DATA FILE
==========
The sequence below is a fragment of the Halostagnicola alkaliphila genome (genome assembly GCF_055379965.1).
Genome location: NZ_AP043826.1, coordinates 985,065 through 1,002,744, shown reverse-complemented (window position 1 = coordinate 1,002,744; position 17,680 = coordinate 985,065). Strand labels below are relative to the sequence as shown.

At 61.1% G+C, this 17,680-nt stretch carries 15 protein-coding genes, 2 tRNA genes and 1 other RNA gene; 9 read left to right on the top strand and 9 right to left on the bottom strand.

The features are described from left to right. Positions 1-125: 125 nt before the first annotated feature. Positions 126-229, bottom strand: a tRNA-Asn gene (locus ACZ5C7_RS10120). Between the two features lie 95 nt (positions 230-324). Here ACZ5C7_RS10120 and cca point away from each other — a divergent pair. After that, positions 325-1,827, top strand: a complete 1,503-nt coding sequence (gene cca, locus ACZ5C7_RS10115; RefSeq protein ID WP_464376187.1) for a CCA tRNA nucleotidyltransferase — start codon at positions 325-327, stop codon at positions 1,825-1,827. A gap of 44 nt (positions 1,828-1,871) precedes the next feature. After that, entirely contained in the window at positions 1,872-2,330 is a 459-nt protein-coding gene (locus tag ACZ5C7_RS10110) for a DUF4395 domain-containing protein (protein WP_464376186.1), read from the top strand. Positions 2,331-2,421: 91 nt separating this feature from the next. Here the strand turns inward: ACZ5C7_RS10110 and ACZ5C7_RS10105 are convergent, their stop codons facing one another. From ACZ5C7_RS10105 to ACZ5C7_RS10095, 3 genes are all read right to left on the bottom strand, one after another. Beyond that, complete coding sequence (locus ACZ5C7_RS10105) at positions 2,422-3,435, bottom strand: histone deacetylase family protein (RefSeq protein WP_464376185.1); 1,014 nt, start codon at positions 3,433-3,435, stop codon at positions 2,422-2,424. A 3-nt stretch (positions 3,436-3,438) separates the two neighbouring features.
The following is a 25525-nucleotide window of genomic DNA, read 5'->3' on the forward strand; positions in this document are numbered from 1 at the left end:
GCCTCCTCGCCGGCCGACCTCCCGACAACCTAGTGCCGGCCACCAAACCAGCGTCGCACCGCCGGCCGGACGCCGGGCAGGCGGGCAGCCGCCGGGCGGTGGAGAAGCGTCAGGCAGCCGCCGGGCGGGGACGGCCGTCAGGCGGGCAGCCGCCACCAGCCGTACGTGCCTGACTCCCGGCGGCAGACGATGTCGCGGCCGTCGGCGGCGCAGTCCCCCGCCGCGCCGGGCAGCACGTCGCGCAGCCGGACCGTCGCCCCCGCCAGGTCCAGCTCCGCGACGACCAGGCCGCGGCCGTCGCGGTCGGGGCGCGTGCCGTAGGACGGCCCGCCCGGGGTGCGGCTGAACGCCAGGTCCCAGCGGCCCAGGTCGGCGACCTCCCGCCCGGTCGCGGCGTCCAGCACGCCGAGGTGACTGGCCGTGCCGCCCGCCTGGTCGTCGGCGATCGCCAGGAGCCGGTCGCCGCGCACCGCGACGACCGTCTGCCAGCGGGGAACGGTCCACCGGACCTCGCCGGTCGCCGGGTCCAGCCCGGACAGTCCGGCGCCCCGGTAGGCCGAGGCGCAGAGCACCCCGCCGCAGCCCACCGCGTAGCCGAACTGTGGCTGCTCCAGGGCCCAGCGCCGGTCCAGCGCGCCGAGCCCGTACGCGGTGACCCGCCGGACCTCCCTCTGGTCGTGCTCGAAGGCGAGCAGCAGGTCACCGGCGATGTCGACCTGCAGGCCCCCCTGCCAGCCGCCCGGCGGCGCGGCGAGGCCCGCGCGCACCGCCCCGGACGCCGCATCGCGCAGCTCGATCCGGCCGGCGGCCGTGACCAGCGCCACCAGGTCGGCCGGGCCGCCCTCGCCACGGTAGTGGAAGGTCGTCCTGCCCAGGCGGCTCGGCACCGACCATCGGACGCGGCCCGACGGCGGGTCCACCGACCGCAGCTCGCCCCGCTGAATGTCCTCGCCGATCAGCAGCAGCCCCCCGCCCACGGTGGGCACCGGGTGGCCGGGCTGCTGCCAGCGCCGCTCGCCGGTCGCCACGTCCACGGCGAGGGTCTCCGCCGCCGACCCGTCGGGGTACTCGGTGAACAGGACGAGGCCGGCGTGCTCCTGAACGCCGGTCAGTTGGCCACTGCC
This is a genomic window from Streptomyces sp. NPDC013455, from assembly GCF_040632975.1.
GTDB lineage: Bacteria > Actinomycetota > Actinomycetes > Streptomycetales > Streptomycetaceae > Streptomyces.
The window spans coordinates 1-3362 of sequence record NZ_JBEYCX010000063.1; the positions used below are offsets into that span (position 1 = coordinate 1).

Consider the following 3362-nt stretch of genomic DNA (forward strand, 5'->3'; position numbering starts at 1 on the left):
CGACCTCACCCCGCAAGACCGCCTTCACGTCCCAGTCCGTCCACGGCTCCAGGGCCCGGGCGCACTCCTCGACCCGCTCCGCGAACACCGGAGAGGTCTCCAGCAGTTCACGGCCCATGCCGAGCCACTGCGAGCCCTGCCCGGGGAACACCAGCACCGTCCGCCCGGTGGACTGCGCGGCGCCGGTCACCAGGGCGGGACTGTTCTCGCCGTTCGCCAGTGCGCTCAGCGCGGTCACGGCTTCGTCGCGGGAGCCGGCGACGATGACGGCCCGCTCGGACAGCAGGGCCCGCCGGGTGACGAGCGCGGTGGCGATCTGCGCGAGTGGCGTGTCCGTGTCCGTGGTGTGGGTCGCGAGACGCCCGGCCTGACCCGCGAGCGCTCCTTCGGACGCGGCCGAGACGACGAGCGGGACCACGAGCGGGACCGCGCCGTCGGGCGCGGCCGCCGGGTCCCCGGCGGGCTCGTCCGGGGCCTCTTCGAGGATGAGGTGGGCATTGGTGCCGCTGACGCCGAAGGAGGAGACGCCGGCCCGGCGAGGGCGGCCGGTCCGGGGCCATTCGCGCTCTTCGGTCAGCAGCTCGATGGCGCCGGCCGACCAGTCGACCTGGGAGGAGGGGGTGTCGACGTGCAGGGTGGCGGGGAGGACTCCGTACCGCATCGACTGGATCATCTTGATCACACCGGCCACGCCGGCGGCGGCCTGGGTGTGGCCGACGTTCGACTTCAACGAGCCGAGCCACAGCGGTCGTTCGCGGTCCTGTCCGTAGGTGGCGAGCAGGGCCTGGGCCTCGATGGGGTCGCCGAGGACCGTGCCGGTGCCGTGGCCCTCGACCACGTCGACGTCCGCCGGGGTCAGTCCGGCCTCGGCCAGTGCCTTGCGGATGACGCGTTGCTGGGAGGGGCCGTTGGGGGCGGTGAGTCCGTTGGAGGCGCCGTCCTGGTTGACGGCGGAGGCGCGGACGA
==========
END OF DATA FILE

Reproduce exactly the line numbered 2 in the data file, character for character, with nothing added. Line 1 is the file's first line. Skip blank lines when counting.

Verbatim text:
Genome location: NZ_AP043826.1, coordinates 985,065 through 1,002,744, shown reverse-complemented (window position 1 = coordinate 1,002,744; position 17,680 = coordinate 985,065). Strand labels below are relative to the sequence as shown.